Within the next three years, future models of the Explorer will achieve unprecedented levels of fuel economy via concept car technology, which automatically shuts the engine off when the vehicle is stationary, Ford said this week.

A system called an 'integrated starter-generator' (or ISG), already seen on the Honda Insight, will allow the engine to automatically shut off when the Explorer is stationary (e.g. at traffic lights) and immediately start again when the need for power is anticipated. The transition from stop to start will be completely transparent to the driver. This feature will help the vehicle achieve fuel economy unprecedented in an SUV and pave the way for future green technologies.

Originally shown in Ford's P2000 HEV concept car, this technology will debut in the Explorer soon after the recently announced Maverick hybrid electric vehicle (HEV) is introduced in 2003.

However, unlike the HEV - a full hybrid that will combine an electric motor and 4-cylinder petrol engine - the ISG-equipped Explorer will rely on an efficient V6 petrol engine with electric assist. The integrated starter-generator replaces both the conventional starter and alternator and integrates starting and generating in a single electric unit.

"The fuel-efficient technology in the Explorer will continue our commitment to developing the most capable and advanced SUVs on the planet," said Gurminder Bedi, vice president, Ford Truck. "The fuel economy gains we will achieve with this technology will set new standards for SUVs without sacrificing the capabilities customers expect."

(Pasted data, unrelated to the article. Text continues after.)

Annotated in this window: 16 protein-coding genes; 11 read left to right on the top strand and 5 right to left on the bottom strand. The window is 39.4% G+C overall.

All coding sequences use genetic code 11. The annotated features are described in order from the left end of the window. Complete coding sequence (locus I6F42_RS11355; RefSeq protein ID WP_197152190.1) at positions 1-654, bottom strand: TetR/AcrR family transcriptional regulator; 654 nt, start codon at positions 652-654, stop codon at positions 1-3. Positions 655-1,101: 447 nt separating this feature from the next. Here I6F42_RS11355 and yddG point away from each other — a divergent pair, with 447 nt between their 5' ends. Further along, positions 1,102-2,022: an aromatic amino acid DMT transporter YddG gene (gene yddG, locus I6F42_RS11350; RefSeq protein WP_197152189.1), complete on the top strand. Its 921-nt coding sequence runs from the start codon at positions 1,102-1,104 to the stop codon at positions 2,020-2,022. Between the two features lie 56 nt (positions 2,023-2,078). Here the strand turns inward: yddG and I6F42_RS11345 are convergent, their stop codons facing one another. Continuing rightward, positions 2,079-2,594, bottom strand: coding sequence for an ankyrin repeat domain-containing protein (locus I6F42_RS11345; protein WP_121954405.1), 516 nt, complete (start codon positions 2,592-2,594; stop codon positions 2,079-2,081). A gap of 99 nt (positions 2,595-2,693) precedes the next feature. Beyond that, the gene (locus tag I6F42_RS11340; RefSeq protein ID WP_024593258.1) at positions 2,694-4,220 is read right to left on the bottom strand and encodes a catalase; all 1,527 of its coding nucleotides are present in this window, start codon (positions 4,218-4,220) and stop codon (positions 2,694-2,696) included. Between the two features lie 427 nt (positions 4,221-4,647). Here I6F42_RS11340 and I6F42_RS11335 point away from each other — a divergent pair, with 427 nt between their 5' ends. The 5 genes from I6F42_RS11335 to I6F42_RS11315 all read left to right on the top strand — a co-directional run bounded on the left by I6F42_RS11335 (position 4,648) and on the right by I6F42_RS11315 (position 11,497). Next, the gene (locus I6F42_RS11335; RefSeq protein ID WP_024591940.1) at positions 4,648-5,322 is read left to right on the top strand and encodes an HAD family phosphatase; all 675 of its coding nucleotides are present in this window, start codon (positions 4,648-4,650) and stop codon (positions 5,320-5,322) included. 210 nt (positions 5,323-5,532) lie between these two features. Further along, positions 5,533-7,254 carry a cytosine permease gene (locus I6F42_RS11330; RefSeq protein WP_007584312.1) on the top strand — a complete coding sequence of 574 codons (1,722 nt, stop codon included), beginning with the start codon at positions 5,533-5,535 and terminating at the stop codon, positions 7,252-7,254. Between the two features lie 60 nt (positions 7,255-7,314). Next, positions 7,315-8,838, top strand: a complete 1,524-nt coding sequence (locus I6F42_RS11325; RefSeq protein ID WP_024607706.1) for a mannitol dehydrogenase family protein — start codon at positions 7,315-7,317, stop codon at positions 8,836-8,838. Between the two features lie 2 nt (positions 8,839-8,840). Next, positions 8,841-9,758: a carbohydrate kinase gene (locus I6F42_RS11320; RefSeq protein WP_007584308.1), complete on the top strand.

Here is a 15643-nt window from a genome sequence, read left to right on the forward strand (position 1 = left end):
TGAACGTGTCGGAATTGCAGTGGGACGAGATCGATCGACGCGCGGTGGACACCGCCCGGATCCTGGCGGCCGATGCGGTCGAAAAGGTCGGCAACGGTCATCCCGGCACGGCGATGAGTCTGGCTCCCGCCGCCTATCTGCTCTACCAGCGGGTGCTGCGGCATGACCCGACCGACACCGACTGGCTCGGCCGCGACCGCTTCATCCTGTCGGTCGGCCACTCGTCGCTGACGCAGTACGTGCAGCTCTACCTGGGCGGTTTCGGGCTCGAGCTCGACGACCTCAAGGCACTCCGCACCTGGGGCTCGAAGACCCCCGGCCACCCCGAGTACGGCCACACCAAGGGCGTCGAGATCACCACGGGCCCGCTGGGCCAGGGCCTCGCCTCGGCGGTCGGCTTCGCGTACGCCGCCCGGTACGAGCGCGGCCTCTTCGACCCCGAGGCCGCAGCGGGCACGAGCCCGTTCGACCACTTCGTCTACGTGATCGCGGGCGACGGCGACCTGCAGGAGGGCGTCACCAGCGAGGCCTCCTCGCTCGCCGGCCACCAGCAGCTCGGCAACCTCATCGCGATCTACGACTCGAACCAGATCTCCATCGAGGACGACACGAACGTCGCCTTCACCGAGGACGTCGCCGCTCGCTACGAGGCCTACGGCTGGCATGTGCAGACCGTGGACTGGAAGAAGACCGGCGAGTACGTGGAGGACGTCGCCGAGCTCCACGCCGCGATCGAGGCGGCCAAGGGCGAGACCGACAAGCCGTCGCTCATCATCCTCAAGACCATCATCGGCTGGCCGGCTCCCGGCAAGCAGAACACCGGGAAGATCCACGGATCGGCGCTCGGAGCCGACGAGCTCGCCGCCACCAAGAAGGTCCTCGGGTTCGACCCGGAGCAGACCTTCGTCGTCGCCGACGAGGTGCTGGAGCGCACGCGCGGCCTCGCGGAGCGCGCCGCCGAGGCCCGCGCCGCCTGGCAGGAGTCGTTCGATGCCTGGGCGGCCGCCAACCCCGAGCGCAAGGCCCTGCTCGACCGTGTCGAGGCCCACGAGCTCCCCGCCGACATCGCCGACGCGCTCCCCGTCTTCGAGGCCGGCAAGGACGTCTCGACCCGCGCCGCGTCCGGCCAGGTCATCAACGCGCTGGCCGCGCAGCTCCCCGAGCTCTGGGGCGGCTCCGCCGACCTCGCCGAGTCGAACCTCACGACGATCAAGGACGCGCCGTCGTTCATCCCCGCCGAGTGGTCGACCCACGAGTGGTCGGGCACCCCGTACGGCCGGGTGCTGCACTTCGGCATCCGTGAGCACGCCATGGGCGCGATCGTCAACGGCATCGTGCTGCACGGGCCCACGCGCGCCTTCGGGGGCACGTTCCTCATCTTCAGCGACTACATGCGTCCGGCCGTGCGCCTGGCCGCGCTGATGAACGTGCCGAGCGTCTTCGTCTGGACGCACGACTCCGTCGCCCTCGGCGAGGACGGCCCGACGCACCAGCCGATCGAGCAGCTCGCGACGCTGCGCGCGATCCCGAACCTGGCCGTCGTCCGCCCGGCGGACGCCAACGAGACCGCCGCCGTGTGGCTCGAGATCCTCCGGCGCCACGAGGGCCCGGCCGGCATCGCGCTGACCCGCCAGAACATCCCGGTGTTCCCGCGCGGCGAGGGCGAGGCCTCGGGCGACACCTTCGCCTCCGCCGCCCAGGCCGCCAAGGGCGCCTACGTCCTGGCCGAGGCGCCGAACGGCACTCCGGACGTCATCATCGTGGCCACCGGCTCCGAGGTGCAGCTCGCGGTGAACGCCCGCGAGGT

Alongside the ISG system, the Explorer will feature a regenerative braking system and a more powerful electrical system, delivering 42 volts rather than the standard 12 volts. The regenerative braking system captures energy generated from the braking system to help recharge the vehicle's 42-volt battery - which in turn provides the engine with an acceleration boost at start-up. A smaller 12-volt battery will be used to power standby items such as hazard warning indicators, lights and audio system.

The 42-volt electrical system will also allow the vehicle to satisfy customer demands for improved comfort and convenience items, such as more versatile higher voltage AC power outlets instead of today's 12V 'cigarette lighter' plugs.

The system also paves the way for high-efficiency technologies such as energy-efficient, electro-mechanical valve train actuation, electric superchargers and advanced active suspension systems. For example, with electronically actuated valves, valve timing could be easily varied under computer control, enabling more horsepower from a smaller displacement engine that runs considerably cleaner.